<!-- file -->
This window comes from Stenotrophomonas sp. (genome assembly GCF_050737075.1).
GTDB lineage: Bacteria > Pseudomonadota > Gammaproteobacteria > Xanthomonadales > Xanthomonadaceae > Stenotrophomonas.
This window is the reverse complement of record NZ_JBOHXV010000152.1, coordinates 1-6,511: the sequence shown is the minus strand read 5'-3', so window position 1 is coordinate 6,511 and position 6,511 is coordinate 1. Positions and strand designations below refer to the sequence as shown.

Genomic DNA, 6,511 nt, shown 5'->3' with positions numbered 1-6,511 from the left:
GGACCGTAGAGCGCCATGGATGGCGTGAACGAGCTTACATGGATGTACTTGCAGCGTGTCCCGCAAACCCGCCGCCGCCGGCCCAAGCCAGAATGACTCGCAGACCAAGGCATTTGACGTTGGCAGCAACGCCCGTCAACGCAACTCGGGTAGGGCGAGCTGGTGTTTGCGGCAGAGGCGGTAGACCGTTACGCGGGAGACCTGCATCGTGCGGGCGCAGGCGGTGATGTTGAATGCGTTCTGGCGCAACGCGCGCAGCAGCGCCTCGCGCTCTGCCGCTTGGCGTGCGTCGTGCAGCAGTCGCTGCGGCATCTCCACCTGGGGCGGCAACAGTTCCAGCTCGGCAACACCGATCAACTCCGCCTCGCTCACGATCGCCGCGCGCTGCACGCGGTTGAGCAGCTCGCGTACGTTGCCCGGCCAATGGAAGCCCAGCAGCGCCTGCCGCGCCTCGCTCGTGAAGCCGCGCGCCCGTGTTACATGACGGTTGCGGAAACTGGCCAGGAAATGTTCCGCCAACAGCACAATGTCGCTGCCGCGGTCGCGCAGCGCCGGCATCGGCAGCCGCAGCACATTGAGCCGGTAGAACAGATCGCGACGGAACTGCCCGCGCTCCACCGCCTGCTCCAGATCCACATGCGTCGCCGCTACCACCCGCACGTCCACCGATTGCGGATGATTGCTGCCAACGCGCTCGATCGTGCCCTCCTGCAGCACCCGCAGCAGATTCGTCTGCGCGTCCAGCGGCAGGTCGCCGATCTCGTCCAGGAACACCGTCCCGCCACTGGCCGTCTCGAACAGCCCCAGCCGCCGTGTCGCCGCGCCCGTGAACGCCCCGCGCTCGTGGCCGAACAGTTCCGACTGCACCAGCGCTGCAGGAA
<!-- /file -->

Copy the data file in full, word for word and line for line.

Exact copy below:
This window comes from Stenotrophomonas sp. (genome assembly GCF_050737075.1).
GTDB lineage: Bacteria > Pseudomonadota > Gammaproteobacteria > Xanthomonadales > Xanthomonadaceae > Stenotrophomonas.
This window is the reverse complement of record NZ_JBOHXV010000152.1, coordinates 1-6,511: the sequence shown is the minus strand read 5'-3', so window position 1 is coordinate 6,511 and position 6,511 is coordinate 1. Positions and strand designations below refer to the sequence as shown.

Genomic DNA, 6,511 nt, shown 5'->3' with positions numbered 1-6,511 from the left:
GGACCGTAGAGCGCCATGGATGGCGTGAACGAGCTTACATGGATGTACTTGCAGCGTGTCCCGCAAACCCGCCGCCGCCGGCCCAAGCCAGAATGACTCGCAGACCAAGGCATTTGACGTTGGCAGCAACGCCCGTCAACGCAACTCGGGTAGGGCGAGCTGGTGTTTGCGGCAGAGGCGGTAGACCGTTACGCGGGAGACCTGCATCGTGCGGGCGCAGGCGGTGATGTTGAATGCGTTCTGGCGCAACGCGCGCAGCAGCGCCTCGCGCTCTGCCGCTTGGCGTGCGTCGTGCAGCAGTCGCTGCGGCATCTCCACCTGGGGCGGCAACAGTTCCAGCTCGGCAACACCGATCAACTCCGCCTCGCTCACGATCGCCGCGCGCTGCACGCGGTTGAGCAGCTCGCGTACGTTGCCCGGCCAATGGAAGCCCAGCAGCGCCTGCCGCGCCTCGCTCGTGAAGCCGCGCGCCCGTGTTACATGACGGTTGCGGAAACTGGCCAGGAAATGTTCCGCCAACAGCACAATGTCGCTGCCGCGGTCGCGCAGCGCCGGCATCGGCAGCCGCAGCACATTGAGCCGGTAGAACAGATCGCGACGGAACTGCCCGCGCTCCACCGCCTGCTCCAGATCCACATGCGTCGCCGCTACCACCCGCACGTCCACCGATTGCGGATGATTGCTGCCAACGCGCTCGATCGTGCCCTCCTGCAGCACCCGCAGCAGATTCGTCTGCGCGTCCAGCGGCAGGTCGCCGATCTCGTCCAGGAACACCGTCCCGCCACTGGCCGTCTCGAACAGCCCCAGCCGCCGTGTCGCCGCGCCCGTGAACGCCCCGCGCTCGTGGCCGAACAGTTCCGACTGCACCAGCGCTGCAGGAA